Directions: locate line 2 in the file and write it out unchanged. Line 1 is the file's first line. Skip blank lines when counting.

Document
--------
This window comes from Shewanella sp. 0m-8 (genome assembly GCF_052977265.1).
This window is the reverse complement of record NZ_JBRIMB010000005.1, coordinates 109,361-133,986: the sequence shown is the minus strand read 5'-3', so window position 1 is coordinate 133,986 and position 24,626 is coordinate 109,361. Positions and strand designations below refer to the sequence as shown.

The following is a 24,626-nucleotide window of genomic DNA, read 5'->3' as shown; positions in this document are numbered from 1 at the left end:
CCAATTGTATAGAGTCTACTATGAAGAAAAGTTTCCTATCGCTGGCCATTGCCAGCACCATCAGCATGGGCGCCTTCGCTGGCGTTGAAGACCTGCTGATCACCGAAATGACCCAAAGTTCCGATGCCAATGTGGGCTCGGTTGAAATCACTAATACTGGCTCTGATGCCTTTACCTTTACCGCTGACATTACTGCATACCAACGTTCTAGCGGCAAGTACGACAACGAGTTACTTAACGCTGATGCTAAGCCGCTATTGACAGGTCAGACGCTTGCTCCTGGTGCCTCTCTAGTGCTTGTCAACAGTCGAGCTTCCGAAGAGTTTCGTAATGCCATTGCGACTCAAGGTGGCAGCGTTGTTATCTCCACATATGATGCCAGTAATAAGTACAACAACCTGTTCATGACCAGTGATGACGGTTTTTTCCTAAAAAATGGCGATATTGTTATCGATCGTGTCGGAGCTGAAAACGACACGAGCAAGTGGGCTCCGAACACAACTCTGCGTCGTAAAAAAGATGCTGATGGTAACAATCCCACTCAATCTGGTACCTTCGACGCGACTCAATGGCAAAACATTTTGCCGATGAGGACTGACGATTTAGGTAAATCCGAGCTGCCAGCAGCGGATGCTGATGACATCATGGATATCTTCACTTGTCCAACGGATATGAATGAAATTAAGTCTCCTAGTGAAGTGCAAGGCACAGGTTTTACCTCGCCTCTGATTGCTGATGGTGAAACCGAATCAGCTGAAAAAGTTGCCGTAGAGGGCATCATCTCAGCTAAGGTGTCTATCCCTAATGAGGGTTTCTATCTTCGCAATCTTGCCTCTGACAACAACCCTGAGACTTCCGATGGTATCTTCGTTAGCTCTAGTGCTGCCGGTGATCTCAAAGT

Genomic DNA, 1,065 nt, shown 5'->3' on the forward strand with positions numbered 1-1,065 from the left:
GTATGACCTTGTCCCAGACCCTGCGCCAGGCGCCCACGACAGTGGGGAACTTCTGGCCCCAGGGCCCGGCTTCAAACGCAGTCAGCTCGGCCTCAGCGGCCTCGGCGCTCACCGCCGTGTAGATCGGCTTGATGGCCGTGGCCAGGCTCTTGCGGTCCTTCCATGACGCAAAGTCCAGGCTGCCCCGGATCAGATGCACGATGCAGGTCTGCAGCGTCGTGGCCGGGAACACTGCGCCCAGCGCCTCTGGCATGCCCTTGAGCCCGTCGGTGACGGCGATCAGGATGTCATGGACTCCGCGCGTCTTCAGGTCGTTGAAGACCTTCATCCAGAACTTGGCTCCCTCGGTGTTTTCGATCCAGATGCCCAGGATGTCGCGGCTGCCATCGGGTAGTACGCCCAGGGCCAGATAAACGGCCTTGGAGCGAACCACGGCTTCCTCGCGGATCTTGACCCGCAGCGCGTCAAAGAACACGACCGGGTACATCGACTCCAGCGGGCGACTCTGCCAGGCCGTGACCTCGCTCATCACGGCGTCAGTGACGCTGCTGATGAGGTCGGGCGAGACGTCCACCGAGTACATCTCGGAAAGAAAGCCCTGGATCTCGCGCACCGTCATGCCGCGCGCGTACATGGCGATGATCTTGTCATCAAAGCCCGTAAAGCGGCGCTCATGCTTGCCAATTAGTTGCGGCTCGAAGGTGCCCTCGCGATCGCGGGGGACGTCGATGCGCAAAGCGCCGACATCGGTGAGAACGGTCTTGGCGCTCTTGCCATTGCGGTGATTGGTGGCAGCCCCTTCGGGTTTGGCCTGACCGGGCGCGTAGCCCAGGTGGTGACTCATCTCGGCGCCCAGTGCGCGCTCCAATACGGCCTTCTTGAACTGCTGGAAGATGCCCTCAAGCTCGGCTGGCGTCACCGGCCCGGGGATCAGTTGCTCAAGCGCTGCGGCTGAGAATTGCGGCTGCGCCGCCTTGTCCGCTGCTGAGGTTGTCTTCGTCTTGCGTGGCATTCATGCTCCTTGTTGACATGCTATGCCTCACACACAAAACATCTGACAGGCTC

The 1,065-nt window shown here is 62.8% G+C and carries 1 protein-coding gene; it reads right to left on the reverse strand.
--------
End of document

This window is the reverse complement of record NZ_JBRIMB010000005.1, coordinates 109,361-133,986: the sequence shown is the minus strand read 5'-3', so window position 1 is coordinate 133,986 and position 24,626 is coordinate 109,361. Positions and strand designations below refer to the sequence as shown.